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Message Board > Beginner's Forum > Avoiding neck and back aches? ( Moderated by EleanorSews)

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Avoiding neck and back aches?
reetsi
reetsi  Friend of PR
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Date: 5/25/12 10:24 AM

Hi everyone! One of the wonderful things about sewing is the sense of flow. I can be working a few hours and time seems to just fly. And THEN... I notice that my neck and back are very mad at me. I'm wondering what you more experienced sewists do to prevent this? I'm guessing that maybe my chair or sewing machine aren't positioned correctly. Or maybe I just need to improve my posture? Any advice or tricks of the trade would be greatly appreciated.

ShantiSeamstressing
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ShantiSeamstressing
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Date: 5/25/12 10:38 AM

Well, I use an office-style chair, so that I can raise it to the perfect height. One's arms and hands oughtn't to be lifting "up,"as that will put unnatural strain on the shoulder girdle and neck area. So I'd look at the chair you have first....

I also don't sew with my machine straight in front of me (i.e. the machine and I are not at perpendicular angles to one another). The machine head area is slightly tilted toward me, so I don't have to twist my right arm/shoulder at all to be guiding fabric through.

(This is my chair, though mine's in black.)

lgrande
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lgrande  Friend of PR
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Date: 5/25/12 10:41 AM

A few months ago I was having a whole lot of shoulder pain and suffered along until it occurred to me to change the height of my office chair. Lo and behold, that was the answer to the strain.
One I tinkered with the height, trying higher and lower, I found that this was the culprit.
So look there first and see if this applies to your situation.

------
Linda

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reetsi
reetsi  Friend of PR
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Date: 5/25/12 10:47 AM

Thanks ShantiSeamstressing and lgrande! I'll fiddle with the chair height this weekend. I have an older, decrepit office chair. I've never tried to adjust it before so we'll see how it goes. I may need to whip out the WD40.

Beckye
Beckye  Friend of PR
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Date: 5/25/12 2:59 PM

This particular device, Body-Rite, has made all the difference for me.
http://www.nancysnotions.com/product/body+rite+posture+pleaser.do

Elona
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In reply to reetsi <<


Date: 5/25/12 5:05 PM

Certainly, the right chair height is an enormous factor, but I have learned that even with proper adjustment, a certain amount of tension creeps in, particularly if you are intensely involved in what you are doing.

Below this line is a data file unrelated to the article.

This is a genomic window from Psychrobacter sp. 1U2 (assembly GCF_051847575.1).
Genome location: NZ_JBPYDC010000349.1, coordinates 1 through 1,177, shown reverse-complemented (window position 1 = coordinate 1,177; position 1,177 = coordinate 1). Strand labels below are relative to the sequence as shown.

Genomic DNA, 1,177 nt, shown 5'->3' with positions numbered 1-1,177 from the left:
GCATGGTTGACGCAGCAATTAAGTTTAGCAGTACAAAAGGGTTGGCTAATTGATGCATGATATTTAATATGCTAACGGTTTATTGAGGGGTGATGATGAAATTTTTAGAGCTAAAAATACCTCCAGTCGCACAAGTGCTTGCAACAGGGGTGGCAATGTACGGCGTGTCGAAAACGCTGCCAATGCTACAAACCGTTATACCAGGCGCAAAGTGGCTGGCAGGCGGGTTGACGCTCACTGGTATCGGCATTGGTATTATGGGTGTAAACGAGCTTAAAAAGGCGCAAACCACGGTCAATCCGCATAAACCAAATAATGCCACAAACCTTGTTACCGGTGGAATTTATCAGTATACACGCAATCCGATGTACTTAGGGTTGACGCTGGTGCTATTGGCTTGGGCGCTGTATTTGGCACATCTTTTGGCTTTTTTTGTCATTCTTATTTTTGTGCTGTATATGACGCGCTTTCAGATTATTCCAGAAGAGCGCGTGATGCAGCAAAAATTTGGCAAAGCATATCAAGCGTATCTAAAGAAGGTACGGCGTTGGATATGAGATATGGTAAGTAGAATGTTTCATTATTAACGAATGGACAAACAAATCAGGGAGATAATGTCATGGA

It is very helpful to concentrate on keeping those shoulders down, because there is a tendency to bring them up toward your ears when you are really wrapped up in what you're doing.

I woudl recommend taking a break at least every half hour (using a timer if need be) to shake out and readjust the shoulders. That will help to minimize neck and shoulder tightness.

Miss Fairchild
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Date: 5/25/12 8:18 PM

I'd also like to suggest scooting your chair closer to your machine. So many times I sit on the edge of mine, only to hunch over my machine and then have problems.

------
"Play the cards you are dealt, but choose who is sitting at the table"..AARP magazine

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tourist
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In reply to Miss Fairchild <<


Date: 5/25/12 9:08 PM

My physio told me today to try tucking my chin right into my chest when looking down, such as when planning pattern layouts, hand sewing, ironing etc. It gives the back of the neck a great stretch. She used it while studying for exams. Might be a bit of an issue with bifocals, but I am going to give it a try.

------
http://bgballroom.wordpress.com to follow the progress on my next ballgown.

NhiHuynh
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In reply to reetsi <<


Date: 5/26/12 0:17 AM

I spend more time standing at my table (pattern fitting, cutting fabric, pressing, serging, topstitching etc) than I do at my sewing machine. So I have my table at hip height. Accordingly, my chair is a taller drafting chair and the foot pedal is also raised to proper height.

------
I finally have a blog. www.detectivehoundstooth.com :)

tinflutterby
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thumbsup 1 member likes this.
Date: 5/26/12 0:30 AM

I agree with all these but as we get older we also need to put some effort into staying strong. I pay particular attention to my posture bending my knees instead of bending over, holding my abs to assist my back and doing rows (the exercise) to strengthen the tiny muscles in the center of my back that I actually didn't know were there until a trainer taught me to over come the tendency to round my shoulders.

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